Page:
The Market Adjusted Total Score (MATS)

Explanation of MATS, The Market Adjusted Total Score – what it is, it’s purpose and how it works:

This is basically a tool for revealing the performance of two different aspects of a company, its financial performance and its historical stock prices. Each of these two aspects are given an individual score from a specific calculation which is further described below. These scores added together gives The Market Adjusted Total Score. The score needs to be compared to the score of other stocks, groups of stocks, sectors etc. The score alone, seen separately, will not be of any meaning. In other words, the score will be of great use as a stock ranking tool, and it may be applied on any company which is noted on a stock exchange. It is developed solely for the purpose of giving the investor a quick and reliable, quantified impression of a stock, whether he/she considers to buy, to sell or to hold. Or whether a neutral and objective, quantified review of a favourite stock is needed.

The unique about MATS, is that in addition to a  financial score based on the most recent financial numbers, the model takes into account the development of a company’s stock quote. It also adjusts for a stock quote’s development vs the main index in a market (e.g. the S&P 500). History tells us that most likely, a stock quote will get back to it’s earlier price levels at some point. Whether we like it or not, psychology affects the market in a huge manner, especially in short/medium term, and that is why earlier price levels very often will be part of a stock’s price movement in the future. And these facts should not be underestimated. Most technical indicators only take into account a stock quote’s historical development, and on the other hand most financial indicators only take into account the fundamental financial numbers delivered by the company. The Market Adjusted Total Score (MATS) takes into account both. 

  • A score which easily shows the ratio between a stock’s financial performance and its historical prices:

    • Financial performance: This starts with a calculation of Earnings Yield (EY) and Return On Invested Capital (ROIC), well known as performance/efficiency indicators. These numbers are added together (e.g. 12 % + 17 % = 29 points). In addition, these numbers are adjusted if Net Working Capital (NWC) exceeds 50 % of the market cap value (eg. if NWC is 60 % of the market cap, 10 points are added. If NWC is 90 % of the market cap, 40 points are added). This leads to the Financial Score.
    • Historical prices: The scores are further adjusted for the stocks’ market price during the last three years (e.g. a company with a 50 % lower stock price than the highest level in the last three years, is added 25 points).  Finally the numbers are adjusted to their development towards a leading market index, e.g. the S&P 500 Index (if the leading market index is at its highest levels in three years, every stock will get close to zero or more points as a discount related to the index).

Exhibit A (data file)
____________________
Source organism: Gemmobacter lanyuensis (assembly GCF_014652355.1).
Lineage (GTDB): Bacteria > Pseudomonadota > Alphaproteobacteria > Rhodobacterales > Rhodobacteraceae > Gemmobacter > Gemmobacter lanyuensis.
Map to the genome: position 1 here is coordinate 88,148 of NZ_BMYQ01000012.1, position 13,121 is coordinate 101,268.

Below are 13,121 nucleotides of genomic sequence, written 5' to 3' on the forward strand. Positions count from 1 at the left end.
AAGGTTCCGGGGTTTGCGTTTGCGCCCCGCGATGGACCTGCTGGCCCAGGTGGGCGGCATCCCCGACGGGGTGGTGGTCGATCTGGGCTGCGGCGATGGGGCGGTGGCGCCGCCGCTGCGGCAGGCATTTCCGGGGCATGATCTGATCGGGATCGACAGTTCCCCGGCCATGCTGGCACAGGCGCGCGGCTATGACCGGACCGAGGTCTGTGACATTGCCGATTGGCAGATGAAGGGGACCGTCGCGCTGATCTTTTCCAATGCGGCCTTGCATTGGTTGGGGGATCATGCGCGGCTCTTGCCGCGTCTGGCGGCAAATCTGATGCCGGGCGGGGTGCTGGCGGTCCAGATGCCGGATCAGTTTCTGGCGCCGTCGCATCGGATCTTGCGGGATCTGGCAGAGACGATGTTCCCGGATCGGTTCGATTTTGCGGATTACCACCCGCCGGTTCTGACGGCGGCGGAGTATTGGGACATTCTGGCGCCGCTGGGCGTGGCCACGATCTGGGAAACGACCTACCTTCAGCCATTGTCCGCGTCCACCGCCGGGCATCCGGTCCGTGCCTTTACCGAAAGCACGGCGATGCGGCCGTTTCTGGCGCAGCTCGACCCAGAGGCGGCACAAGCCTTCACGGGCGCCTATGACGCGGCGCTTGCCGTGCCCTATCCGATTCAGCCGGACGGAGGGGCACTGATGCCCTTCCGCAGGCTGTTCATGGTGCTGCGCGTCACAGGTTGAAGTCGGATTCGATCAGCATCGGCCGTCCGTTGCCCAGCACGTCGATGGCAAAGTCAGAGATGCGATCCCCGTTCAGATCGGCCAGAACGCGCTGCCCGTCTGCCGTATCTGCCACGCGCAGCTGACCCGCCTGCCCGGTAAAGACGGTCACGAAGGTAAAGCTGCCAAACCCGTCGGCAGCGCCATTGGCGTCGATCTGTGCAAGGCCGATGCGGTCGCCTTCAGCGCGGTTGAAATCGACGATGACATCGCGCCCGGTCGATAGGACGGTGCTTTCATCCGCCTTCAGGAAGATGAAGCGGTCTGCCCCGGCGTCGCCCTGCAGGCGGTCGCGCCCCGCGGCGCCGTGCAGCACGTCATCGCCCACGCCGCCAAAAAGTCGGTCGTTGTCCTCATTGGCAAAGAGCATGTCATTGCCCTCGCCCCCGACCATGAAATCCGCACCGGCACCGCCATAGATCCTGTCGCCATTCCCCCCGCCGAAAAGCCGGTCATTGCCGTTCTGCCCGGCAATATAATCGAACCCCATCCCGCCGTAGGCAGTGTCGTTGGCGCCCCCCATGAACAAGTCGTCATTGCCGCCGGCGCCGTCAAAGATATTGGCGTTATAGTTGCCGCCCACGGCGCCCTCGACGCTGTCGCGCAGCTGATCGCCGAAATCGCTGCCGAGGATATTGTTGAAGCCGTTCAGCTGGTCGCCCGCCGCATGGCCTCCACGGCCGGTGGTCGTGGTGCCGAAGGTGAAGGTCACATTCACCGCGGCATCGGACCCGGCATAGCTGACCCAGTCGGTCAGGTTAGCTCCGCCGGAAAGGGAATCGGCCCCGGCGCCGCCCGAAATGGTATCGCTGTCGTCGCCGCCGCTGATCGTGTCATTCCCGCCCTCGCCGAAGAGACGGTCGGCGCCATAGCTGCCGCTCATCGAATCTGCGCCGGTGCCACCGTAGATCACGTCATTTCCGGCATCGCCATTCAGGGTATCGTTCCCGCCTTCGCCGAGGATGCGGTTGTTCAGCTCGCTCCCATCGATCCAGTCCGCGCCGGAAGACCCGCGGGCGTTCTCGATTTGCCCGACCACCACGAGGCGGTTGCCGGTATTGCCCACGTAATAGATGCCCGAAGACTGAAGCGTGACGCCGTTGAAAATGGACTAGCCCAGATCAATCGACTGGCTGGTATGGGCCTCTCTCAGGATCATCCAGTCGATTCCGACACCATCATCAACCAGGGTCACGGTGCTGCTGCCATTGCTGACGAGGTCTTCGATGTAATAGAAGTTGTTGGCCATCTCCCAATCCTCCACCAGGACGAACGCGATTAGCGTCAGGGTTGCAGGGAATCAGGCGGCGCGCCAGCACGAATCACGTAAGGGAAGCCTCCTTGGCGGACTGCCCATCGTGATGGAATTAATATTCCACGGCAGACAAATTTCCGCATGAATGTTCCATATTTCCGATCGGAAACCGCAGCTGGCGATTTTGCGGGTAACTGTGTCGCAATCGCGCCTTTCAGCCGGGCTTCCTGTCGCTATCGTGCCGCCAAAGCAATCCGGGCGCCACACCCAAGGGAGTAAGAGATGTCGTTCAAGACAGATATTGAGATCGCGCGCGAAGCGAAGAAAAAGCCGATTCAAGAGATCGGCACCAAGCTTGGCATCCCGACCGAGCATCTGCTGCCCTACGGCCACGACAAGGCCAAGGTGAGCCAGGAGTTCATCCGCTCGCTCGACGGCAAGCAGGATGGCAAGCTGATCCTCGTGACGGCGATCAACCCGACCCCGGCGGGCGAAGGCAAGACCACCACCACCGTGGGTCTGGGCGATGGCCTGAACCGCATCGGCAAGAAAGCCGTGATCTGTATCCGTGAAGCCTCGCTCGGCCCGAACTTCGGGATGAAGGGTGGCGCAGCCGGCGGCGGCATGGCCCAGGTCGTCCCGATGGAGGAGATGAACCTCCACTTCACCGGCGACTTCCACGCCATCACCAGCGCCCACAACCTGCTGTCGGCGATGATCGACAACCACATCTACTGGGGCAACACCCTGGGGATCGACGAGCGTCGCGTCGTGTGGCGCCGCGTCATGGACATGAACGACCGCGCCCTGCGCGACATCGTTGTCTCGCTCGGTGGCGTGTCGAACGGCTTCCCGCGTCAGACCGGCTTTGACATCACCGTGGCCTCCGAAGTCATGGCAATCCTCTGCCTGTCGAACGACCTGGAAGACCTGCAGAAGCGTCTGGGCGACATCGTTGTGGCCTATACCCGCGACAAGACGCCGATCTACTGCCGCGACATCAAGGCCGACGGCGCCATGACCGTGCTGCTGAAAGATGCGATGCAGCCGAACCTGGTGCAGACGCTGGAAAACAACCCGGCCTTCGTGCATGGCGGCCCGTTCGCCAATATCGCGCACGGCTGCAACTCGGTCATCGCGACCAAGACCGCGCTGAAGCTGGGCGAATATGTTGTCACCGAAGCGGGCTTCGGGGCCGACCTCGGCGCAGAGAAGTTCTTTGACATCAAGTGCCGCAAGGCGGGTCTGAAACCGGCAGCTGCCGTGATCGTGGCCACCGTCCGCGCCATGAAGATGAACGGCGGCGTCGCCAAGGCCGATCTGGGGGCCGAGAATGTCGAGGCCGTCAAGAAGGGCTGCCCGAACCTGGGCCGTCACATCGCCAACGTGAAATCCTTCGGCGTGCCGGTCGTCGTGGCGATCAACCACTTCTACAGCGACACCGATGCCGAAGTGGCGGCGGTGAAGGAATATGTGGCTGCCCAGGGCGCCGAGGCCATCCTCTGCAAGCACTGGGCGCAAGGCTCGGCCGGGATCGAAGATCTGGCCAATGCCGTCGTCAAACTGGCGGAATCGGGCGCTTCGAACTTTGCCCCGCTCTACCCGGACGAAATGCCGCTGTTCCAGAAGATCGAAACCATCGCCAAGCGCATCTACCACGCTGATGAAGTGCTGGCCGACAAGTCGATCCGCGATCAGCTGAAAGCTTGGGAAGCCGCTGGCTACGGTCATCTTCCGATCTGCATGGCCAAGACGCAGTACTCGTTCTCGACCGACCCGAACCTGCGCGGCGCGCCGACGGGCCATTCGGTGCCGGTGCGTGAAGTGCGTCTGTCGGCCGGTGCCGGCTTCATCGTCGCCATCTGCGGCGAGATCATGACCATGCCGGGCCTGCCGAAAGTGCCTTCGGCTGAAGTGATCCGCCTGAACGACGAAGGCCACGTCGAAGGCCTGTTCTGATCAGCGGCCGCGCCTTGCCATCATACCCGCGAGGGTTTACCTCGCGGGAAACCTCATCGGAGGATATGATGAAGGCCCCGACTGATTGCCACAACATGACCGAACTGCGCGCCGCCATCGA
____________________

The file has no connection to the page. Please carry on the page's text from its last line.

How will the stock prices affect the Market Adjusted Total Score (MATS)? 

The easiest way to explain this, is with an example from week 4, 2018’s Top Bargains Watch List . As you can see, AGX gets a MATS score of 93,3, even though its Financial Score is as high as 73,6. AGX’s stock price is at 60,5 % from its highest levels in three years, so it gets only about 20 points added to its Financial Score (100-60,5=39,5). Half of this is 19,75. This will result in a MATS of 73,6 + 19,75 = 93,3. Another company, AMAG, gets a MATS score of 122,3, even though its Financial Score is only 49,7. AMAG’s stock price is at only 18,3 % from its highest levels in three years, so it gets as much as nearly 48 points added to its Financial Score (Explanation: The “Added Value” of 31,7 (50 minus 18,3) points in the table is added a factor of 1,5, this gives about 48 points). Another 25 points is added because of its market discount related to the S&P 500 Index (100-50=50). Half of this is 25. This will result in a MATS of 49,7 + 47,6 + 25 = 122,3. In this case, AMAG gets a MATS which is nearly 30 points higher than AGX, even though AGX had a Financial Score 24 points higher than AMAG.

This document contains an Excel spreadsheet with a calculation that leads to the MATS Score of a stock, in this case GameStop Corp. (NYSE:GME). Open this document and feel free to change the values of the different parameters, to see how it affects the score (in Dropbox, click “Open” and choose e.g. Excel Online to make it dynamic).

Calculate the Market Adjusted Total Score

Explanation of parameters used in the spreadsheet:

*Market Discount: If the stock has fallen (or risen) more than the market, a factor of 0,5 is used into the “Market Adjusted Total Score” area to adjust for the difference.

*Added Value: If >50 % discount from the highest price last 3 years, a factor of 1,5 is added to this difference into the “Total Score” area.

Get the Market Adjusted Total Score (MATS) for any stock you like!